Jan. 16th, 2016

labricoleuse: (safety)
I recently finished reading the excellent new book from fashion historian Alison Matthews Davis, Fashion Victims - The Dangers of Dress Past and Present, and my advice to the readership of this blog is, in short, get your hands on a copy. It's fantastic.

I'm not sure which came first, he book or the eponymous exhibit which ran at the Bata Shoe Museum in Toronto recently--the book is much more than an exhibit catalogue, though it does contain a substantial number of illustrations (129 full color ones!). So perhaps the book begat the exhibit? Regardless, it's an imminently readable volume, hardcover, full-color, a coffeetable book of sorts, well worth the $40 retail price. I'll defer to a quote from the press release for an excellent summary:

A boldly gory and thoroughly illustrated history of death by clothing, from blazing crinolines to mercury-laden fur.

As a major proponent of safe work practices and an instructor who incorporates OSHA/EHS compliance topics into my classes, i found this book at turns fascinating, heartbreaking, gruesome, inspiring, and at times downright disturbing. Yes, the example cases mentioned within are sometimes horrible on their own, but more horrifying are the bits where the author discusses having lab techs at her university run tests on modern-day products easily bought in stores in your own neighborhood--lead content in lipsticks, for example, or radioactive metal used to ornament imported studded belts.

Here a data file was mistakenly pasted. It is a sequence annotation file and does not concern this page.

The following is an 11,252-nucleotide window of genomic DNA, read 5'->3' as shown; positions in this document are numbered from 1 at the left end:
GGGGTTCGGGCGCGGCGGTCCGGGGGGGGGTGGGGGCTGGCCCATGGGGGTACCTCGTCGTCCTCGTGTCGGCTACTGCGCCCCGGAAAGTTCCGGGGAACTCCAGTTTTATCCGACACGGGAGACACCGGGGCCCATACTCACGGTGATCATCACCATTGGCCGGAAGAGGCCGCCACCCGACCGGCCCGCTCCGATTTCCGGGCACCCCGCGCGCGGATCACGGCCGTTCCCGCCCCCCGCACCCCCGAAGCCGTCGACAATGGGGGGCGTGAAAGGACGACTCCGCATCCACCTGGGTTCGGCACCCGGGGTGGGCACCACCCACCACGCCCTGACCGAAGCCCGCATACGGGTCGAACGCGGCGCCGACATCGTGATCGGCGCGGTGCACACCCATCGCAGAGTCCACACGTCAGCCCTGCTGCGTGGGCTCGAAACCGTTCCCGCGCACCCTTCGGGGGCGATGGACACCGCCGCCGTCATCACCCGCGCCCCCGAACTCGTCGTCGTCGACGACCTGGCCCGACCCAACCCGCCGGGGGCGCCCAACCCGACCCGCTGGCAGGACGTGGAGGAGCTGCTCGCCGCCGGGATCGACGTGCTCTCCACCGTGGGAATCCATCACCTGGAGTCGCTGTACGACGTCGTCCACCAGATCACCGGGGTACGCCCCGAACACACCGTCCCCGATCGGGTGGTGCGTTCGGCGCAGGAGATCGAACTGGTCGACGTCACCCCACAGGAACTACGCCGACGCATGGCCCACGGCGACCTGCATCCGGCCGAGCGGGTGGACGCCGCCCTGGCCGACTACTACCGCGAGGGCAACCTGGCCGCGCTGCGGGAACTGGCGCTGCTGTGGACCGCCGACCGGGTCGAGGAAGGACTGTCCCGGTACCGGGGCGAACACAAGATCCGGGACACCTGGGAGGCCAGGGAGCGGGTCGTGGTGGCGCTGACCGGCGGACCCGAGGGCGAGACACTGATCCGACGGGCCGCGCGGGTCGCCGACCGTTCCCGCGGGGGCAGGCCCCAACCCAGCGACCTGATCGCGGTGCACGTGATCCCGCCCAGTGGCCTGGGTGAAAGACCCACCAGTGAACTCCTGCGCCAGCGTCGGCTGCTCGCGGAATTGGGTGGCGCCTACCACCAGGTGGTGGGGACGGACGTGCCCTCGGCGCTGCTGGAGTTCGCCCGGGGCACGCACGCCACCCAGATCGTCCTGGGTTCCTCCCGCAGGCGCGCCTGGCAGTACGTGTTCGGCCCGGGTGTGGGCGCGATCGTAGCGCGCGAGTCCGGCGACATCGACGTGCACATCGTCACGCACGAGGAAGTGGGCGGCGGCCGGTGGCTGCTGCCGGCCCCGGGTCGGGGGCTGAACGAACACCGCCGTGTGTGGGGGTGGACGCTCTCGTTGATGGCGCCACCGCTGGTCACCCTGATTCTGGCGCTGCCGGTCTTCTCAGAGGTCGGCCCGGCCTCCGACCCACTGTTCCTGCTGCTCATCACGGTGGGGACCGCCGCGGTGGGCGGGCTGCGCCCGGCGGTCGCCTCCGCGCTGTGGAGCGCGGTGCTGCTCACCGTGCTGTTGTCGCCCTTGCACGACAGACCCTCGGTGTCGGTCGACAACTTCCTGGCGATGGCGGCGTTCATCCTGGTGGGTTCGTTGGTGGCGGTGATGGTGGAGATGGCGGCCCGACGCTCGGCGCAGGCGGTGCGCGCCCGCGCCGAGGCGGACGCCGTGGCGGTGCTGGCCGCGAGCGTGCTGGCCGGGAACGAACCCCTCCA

The book is structured so that each chapter focuses on a different class of danger--there's a chapter devoted to the hazards of the hatting industry, then one on flammable tutu net and flannelette, etc. As a sometime-hatmaker, the hatting chapter was particularly sad--one illustration showed examples of hatters' legible signatures as young apprentices contrasted with the unreadable trembling scribbles they signed with after a decade in the trade.

I highly recommend the book in general, but it's a particularly significant read and reference volume for those working in costume archives and in vintage clothing houses, as well as those in academia with study collections or large stocks of antique/vintage clothing.

December 2016

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